Elite Baseball Mentorship Takeaways

By David Drinks

I recently had the opportunity to travel to Hudson, MA with Bob Gorinski to take part in the Elite Baseball Mentorship at Cressey Sports Performance (CSP). The experience had me walking away with a much greater appreciation for the unique demands baseball places on an athlete, as well as the need for individualizing the training approach for each athlete. Coming from a background of playing baseball through the collegiate level, as well as currently working in the fitness industry, I have had ample opportunity to experience firsthand the lack of understanding that surrounds training for baseball. Fortunately, CSP offered a safe haven, as we had the chance to learn from and observe some of the brightest minds in the industry. In this brief review, I hope to highlight some of the foundational qualities of optimal training for baseball.
baseball - yes!

The foundation for many issues in the fitness industry is that most trainers and coaches do not assess their clients before they start training them. This is like a doctor prescribing medicine without asking questions or conducting tests. As crazy as that concept sounds in the medical world, this approach is commonplace in the fitness and sports performance world. This problem is amplified when it comes to training a population of athletes for high performance, especially those who need to get in unique and dangerous positions during their sport such as a pitcher in baseball. A phrase they often use at CSP is, “If you’re not assessing, you’re guessing.” I, for one, am not okay with guessing when it comes to optimal performance training and injury prevention.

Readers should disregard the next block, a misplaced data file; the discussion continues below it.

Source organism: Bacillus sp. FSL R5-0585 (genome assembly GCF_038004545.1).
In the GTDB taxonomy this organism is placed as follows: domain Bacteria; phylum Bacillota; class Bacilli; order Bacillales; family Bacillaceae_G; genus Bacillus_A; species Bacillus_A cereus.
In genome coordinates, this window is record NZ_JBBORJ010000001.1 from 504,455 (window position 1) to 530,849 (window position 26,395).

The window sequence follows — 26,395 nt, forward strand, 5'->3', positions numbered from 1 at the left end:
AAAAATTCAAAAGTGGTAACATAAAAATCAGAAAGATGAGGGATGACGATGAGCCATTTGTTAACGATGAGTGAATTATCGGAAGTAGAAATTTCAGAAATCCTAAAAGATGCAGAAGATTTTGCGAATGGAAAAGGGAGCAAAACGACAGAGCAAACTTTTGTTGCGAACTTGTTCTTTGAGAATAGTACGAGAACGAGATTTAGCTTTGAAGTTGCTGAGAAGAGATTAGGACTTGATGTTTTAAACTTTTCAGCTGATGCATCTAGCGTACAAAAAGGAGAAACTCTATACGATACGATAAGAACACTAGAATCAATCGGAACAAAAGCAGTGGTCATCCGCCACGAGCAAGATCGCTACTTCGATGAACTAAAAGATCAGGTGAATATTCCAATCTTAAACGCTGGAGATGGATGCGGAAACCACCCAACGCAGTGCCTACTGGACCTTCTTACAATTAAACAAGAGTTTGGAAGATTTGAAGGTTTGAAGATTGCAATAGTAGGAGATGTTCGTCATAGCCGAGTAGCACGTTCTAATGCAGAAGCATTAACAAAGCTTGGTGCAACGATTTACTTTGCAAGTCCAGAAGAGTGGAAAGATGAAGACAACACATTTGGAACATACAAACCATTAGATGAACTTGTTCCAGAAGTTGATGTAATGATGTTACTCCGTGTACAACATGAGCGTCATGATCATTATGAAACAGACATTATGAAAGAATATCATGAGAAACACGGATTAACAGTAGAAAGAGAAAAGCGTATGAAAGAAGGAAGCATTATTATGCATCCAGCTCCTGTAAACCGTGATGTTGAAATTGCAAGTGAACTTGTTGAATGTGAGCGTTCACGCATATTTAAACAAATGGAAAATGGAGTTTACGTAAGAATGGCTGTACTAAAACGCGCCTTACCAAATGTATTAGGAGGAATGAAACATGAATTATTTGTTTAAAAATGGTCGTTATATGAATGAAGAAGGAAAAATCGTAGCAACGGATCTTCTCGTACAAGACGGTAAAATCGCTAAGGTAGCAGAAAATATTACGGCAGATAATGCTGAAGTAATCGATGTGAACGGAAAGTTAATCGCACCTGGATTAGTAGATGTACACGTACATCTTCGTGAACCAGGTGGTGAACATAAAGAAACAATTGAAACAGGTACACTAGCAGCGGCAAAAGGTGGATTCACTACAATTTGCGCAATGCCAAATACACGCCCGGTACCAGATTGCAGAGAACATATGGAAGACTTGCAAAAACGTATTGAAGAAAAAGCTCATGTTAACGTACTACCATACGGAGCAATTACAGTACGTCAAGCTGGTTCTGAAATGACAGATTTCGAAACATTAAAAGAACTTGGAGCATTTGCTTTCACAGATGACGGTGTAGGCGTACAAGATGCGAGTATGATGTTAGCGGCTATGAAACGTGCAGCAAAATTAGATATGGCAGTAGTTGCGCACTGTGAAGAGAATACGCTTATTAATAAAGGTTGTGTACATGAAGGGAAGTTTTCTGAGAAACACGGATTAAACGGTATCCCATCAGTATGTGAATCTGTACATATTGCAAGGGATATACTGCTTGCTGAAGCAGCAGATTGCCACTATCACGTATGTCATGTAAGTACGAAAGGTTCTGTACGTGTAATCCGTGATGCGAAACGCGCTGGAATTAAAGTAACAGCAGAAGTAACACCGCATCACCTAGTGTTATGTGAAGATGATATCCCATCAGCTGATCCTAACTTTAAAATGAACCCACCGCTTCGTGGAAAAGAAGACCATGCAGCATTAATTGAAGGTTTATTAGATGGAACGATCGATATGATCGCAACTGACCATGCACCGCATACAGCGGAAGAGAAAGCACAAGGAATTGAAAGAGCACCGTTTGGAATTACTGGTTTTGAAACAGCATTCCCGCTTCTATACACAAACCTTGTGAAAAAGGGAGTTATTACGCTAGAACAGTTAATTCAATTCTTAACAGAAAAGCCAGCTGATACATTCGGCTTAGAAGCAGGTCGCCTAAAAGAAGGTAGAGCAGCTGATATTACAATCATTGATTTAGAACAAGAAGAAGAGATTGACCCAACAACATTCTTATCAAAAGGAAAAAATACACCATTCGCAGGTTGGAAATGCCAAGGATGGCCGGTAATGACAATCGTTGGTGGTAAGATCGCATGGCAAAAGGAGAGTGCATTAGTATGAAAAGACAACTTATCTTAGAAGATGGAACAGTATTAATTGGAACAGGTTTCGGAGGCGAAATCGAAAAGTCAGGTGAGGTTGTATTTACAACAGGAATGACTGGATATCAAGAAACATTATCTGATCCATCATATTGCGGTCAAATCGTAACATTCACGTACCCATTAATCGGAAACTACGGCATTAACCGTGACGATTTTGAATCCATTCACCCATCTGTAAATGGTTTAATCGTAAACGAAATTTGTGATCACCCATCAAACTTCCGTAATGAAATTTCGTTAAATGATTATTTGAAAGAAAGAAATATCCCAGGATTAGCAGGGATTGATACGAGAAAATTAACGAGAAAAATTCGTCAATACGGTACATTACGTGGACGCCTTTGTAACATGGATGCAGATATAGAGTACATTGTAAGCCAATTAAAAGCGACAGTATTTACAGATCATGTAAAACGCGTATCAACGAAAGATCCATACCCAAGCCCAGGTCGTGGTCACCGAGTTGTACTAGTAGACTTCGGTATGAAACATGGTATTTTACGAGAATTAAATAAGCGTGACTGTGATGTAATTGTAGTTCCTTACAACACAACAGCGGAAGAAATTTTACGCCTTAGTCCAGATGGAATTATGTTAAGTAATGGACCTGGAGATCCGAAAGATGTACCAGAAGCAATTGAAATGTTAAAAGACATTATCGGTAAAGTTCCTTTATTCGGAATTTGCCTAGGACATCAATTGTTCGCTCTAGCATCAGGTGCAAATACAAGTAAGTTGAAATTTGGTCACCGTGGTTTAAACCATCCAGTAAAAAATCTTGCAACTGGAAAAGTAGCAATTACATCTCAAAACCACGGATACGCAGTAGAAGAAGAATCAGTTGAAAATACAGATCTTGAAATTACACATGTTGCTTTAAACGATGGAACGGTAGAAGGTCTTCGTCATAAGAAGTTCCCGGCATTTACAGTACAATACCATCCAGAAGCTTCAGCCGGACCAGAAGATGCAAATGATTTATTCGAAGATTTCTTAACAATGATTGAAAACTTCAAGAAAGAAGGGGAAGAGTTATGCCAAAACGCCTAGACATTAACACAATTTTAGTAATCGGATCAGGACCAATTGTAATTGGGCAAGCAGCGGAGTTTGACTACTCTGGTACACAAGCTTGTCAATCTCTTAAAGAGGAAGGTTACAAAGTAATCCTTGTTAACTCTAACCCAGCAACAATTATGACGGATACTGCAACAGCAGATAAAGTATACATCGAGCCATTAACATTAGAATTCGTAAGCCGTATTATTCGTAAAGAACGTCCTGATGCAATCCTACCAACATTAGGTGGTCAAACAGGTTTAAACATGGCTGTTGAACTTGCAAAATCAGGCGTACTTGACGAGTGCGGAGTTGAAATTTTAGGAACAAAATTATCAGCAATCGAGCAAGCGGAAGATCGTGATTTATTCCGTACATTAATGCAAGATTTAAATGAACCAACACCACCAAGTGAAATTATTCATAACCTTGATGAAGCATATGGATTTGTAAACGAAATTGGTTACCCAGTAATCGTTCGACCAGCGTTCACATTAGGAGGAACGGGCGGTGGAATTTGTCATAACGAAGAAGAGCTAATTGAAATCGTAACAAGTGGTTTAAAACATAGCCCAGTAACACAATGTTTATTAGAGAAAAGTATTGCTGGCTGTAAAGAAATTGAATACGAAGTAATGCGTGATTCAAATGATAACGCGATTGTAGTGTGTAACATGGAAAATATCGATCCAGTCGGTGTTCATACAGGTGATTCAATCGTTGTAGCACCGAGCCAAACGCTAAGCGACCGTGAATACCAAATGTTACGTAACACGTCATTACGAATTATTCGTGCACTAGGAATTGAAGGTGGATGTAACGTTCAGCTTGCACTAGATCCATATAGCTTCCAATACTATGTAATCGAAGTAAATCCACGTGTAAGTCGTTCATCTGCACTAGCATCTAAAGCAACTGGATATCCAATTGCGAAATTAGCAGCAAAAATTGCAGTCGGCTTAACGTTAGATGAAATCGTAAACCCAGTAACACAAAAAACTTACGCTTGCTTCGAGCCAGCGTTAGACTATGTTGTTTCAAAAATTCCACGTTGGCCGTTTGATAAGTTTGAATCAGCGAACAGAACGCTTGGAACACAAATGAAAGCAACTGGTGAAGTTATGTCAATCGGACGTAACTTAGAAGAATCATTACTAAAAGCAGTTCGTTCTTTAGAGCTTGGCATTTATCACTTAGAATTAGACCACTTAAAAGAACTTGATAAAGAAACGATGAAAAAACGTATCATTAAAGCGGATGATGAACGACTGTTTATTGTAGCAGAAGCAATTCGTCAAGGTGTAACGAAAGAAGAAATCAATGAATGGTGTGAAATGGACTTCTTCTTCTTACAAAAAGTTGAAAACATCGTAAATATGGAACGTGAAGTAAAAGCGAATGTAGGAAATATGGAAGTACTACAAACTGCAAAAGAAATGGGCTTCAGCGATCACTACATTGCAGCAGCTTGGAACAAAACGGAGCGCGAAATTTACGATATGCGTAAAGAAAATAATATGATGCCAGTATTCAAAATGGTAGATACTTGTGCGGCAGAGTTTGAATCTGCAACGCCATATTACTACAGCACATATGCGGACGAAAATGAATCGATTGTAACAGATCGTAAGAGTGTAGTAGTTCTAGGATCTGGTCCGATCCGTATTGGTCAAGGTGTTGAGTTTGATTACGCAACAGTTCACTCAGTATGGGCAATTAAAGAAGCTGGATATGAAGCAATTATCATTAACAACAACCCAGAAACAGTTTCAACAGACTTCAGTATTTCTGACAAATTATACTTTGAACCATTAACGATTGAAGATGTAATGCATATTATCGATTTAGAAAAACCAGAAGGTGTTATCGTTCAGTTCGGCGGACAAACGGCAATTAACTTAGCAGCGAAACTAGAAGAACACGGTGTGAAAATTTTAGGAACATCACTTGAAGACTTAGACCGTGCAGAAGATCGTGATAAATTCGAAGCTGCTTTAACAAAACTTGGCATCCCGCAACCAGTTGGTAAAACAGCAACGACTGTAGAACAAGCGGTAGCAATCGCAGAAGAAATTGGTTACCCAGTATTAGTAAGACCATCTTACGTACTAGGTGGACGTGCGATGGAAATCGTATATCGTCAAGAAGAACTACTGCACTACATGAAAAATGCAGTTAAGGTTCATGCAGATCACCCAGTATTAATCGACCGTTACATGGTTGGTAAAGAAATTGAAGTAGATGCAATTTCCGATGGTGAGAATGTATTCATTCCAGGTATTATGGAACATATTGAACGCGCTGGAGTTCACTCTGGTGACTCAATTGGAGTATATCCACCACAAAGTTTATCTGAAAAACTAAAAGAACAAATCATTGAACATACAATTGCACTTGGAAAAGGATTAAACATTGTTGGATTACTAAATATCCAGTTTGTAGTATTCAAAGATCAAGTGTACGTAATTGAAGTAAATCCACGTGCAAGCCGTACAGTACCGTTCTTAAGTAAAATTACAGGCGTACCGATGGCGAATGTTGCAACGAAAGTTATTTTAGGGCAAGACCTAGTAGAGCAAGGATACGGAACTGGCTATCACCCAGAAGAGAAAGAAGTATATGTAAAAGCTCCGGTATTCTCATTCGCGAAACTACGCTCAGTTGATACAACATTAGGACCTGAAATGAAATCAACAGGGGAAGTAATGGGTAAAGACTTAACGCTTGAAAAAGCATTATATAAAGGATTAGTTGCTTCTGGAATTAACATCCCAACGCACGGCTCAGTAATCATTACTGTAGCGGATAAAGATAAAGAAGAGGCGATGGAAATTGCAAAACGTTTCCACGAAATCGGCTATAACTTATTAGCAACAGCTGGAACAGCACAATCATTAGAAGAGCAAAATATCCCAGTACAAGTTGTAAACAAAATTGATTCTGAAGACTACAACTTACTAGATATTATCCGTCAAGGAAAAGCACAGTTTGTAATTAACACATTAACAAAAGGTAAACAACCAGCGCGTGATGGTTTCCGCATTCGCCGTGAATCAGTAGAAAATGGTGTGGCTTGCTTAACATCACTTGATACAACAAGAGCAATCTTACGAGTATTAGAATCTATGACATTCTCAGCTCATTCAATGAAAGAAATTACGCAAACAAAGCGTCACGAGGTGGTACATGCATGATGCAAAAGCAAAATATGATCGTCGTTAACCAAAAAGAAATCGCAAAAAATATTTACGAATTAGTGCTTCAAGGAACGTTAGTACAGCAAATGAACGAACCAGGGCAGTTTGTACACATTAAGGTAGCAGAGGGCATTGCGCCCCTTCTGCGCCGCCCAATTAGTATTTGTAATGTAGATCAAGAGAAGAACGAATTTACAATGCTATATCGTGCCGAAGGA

The Elite Baseball Mentorship was not about pointing fingers. Rather, it was an objective and logical look at what is currently happening in the baseball training world and how it can be improved. What stood out the most to me was the current practice of many baseball and strength and conditioning coaches grossly generalizing training and preparation in the baseball population.